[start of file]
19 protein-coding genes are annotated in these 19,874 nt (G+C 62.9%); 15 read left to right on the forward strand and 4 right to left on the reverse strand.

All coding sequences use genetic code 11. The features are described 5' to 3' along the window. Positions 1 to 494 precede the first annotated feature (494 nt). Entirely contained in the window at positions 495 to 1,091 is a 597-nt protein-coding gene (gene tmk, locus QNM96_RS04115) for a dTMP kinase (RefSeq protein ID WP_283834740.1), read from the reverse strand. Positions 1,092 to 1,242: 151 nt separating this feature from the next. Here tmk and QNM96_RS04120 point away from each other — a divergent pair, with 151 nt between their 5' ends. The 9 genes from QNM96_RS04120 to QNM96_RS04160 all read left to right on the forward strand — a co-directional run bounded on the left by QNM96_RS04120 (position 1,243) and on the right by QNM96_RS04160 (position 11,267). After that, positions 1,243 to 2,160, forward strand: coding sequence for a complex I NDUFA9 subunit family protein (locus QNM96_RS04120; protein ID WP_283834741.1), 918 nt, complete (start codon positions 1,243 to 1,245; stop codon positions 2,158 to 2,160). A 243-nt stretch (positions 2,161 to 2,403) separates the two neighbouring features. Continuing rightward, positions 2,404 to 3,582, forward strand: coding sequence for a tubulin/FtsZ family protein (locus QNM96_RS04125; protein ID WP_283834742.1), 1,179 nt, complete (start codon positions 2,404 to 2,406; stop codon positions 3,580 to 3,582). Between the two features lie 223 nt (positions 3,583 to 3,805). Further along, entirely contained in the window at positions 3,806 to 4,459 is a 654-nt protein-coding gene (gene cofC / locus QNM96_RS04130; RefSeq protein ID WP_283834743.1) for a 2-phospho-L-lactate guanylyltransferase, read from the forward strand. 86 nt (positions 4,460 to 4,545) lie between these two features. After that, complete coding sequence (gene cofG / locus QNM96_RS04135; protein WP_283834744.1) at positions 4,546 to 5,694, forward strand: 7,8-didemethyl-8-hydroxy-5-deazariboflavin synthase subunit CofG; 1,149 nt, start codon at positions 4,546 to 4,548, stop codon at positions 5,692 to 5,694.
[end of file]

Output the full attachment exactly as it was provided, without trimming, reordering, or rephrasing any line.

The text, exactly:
19 protein-coding genes are annotated in these 19,874 nt (G+C 62.9%); 15 read left to right on the forward strand and 4 right to left on the reverse strand.

All coding sequences use genetic code 11. The features are described 5' to 3' along the window. Positions 1 to 494 precede the first annotated feature (494 nt). Entirely contained in the window at positions 495 to 1,091 is a 597-nt protein-coding gene (gene tmk, locus QNM96_RS04115) for a dTMP kinase (RefSeq protein ID WP_283834740.1), read from the reverse strand. Positions 1,092 to 1,242: 151 nt separating this feature from the next. Here tmk and QNM96_RS04120 point away from each other — a divergent pair, with 151 nt between their 5' ends. The 9 genes from QNM96_RS04120 to QNM96_RS04160 all read left to right on the forward strand — a co-directional run bounded on the left by QNM96_RS04120 (position 1,243) and on the right by QNM96_RS04160 (position 11,267). After that, positions 1,243 to 2,160, forward strand: coding sequence for a complex I NDUFA9 subunit family protein (locus QNM96_RS04120; protein ID WP_283834741.1), 918 nt, complete (start codon positions 1,243 to 1,245; stop codon positions 2,158 to 2,160). A 243-nt stretch (positions 2,161 to 2,403) separates the two neighbouring features. Continuing rightward, positions 2,404 to 3,582, forward strand: coding sequence for a tubulin/FtsZ family protein (locus QNM96_RS04125; protein ID WP_283834742.1), 1,179 nt, complete (start codon positions 2,404 to 2,406; stop codon positions 3,580 to 3,582). Between the two features lie 223 nt (positions 3,583 to 3,805). Further along, entirely contained in the window at positions 3,806 to 4,459 is a 654-nt protein-coding gene (gene cofC / locus QNM96_RS04130; RefSeq protein ID WP_283834743.1) for a 2-phospho-L-lactate guanylyltransferase, read from the forward strand. 86 nt (positions 4,460 to 4,545) lie between these two features. After that, complete coding sequence (gene cofG / locus QNM96_RS04135; protein WP_283834744.1) at positions 4,546 to 5,694, forward strand: 7,8-didemethyl-8-hydroxy-5-deazariboflavin synthase subunit CofG; 1,149 nt, start codon at positions 4,546 to 4,548, stop codon at positions 5,692 to 5,694.